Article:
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Article

Investigating Molecular Mechanisms of Immunotoxicity and the Utility of ToxCast for Immunotoxicity Screening of Chemicals Added to Food

Environmental Working Group, 1436 U Street NW, Suite 100, Washington, DC 20009, USA
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Academic Editor: Jörg Lehmann
Int. J. Environ. Res. Public Health 2021, 18(7), 3332; https://0-doi-org.brum.beds.ac.uk/10.3390/ijerph18073332
Received: 17 February 2021 / Revised: 10 March 2021 / Accepted: 15 March 2021 / Published: 24 March 2021
(This article belongs to the Special Issue Current Insights into Immunotoxicology)
The development of high-throughput screening methodologies may decrease the need for laboratory animals for toxicity testing. Here, we investigate the potential of assessing immunotoxicity with high-throughput screening data from the U.S. Environmental Protection Agency ToxCast program. As case studies, we analyzed the most common chemicals added to food as well as per- and polyfluoroalkyl substances (PFAS) shown to migrate to food from packaging materials or processing equipment. The antioxidant preservative tert-butylhydroquinone (TBHQ) showed activity both in ToxCast assays and in classical immunological assays, suggesting that it may affect the immune response in people. From the PFAS group, we identified eight substances that can migrate from food contact materials and have ToxCast data. In epidemiological and toxicological studies, PFAS suppress the immune system and decrease the response to vaccination. However, most PFAS show weak or no activity in immune-related ToxCast assays. This lack of concordance between toxicological and high-throughput data for common PFAS indicates the current limitations of in vitro screening for analyzing immunotoxicity. High-throughput in vitro assays show promise for providing mechanistic data relevant for immune risk assessment. In contrast, the lack of immune-specific activity in the existing high-throughput assays cannot validate the safety of a chemical for the immune system. View Full-Text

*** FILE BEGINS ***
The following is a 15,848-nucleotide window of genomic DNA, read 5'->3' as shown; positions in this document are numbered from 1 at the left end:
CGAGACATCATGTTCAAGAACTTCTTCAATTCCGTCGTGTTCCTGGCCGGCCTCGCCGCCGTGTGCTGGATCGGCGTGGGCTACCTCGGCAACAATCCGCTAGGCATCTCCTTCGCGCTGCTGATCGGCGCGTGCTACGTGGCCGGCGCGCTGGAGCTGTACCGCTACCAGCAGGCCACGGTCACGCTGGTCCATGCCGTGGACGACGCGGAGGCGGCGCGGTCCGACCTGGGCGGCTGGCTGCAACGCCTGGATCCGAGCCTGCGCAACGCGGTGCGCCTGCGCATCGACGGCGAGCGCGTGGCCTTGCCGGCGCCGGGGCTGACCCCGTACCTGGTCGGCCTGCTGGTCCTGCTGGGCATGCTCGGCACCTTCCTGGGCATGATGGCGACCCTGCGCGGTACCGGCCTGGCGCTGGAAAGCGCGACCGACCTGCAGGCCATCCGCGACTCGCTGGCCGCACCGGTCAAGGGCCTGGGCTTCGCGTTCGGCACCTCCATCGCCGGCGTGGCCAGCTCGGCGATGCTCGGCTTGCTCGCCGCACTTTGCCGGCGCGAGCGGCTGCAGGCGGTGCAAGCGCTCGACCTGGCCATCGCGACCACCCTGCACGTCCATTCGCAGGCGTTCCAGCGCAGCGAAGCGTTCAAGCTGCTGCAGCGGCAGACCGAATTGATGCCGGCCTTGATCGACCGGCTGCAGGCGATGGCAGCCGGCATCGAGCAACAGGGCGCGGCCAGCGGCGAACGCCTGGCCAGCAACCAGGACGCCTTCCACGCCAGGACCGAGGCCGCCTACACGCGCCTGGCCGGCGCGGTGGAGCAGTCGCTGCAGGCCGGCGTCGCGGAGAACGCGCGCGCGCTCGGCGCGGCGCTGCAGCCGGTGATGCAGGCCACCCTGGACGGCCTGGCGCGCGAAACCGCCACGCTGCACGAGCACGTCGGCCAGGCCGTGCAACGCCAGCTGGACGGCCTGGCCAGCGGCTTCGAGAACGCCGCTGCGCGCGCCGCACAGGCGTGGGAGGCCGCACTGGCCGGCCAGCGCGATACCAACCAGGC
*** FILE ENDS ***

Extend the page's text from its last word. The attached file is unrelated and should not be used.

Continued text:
Keywords: immunotoxicology; multi-omics approaches in immunotoxicology; immunotoxic aspects of food additives; high-throughput screening; ToxCast; food additive; food contact substance; tert-butylhydroquinone; per- and polyfluoroalkyl substances immunotoxicology; multi-omics approaches in immunotoxicology; immunotoxic aspects of food additives; high-throughput screening; ToxCast; food additive; food contact substance; tert-butylhydroquinone; per- and polyfluoroalkyl substances
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MDPI and ACS Style

Naidenko, O.V.; Andrews, D.Q.; Temkin, A.M.; Stoiber, T.; Uche, U.I.; Evans, S.; Perrone-Gray, S. Investigating Molecular Mechanisms of Immunotoxicity and the Utility of ToxCast for Immunotoxicity Screening of Chemicals Added to Food. Int. J. Environ. Res. Public Health 2021, 18, 3332. https://0-doi-org.brum.beds.ac.uk/10.3390/ijerph18073332

AMA Style

Naidenko OV, Andrews DQ, Temkin AM, Stoiber T, Uche UI, Evans S, Perrone-Gray S. Investigating Molecular Mechanisms of Immunotoxicity and the Utility of ToxCast for Immunotoxicity Screening of Chemicals Added to Food. International Journal of Environmental Research and Public Health. 2021; 18(7):3332. https://0-doi-org.brum.beds.ac.uk/10.3390/ijerph18073332

Chicago/Turabian Style

Naidenko, Olga V., David Q. Andrews, Alexis M. Temkin, Tasha Stoiber, Uloma I. Uche, Sydney Evans, and Sean Perrone-Gray. 2021. "Investigating Molecular Mechanisms of Immunotoxicity and the Utility of ToxCast for Immunotoxicity Screening of Chemicals Added to Food" International Journal of Environmental Research and Public Health 18, no. 7: 3332. https://0-doi-org.brum.beds.ac.uk/10.3390/ijerph18073332

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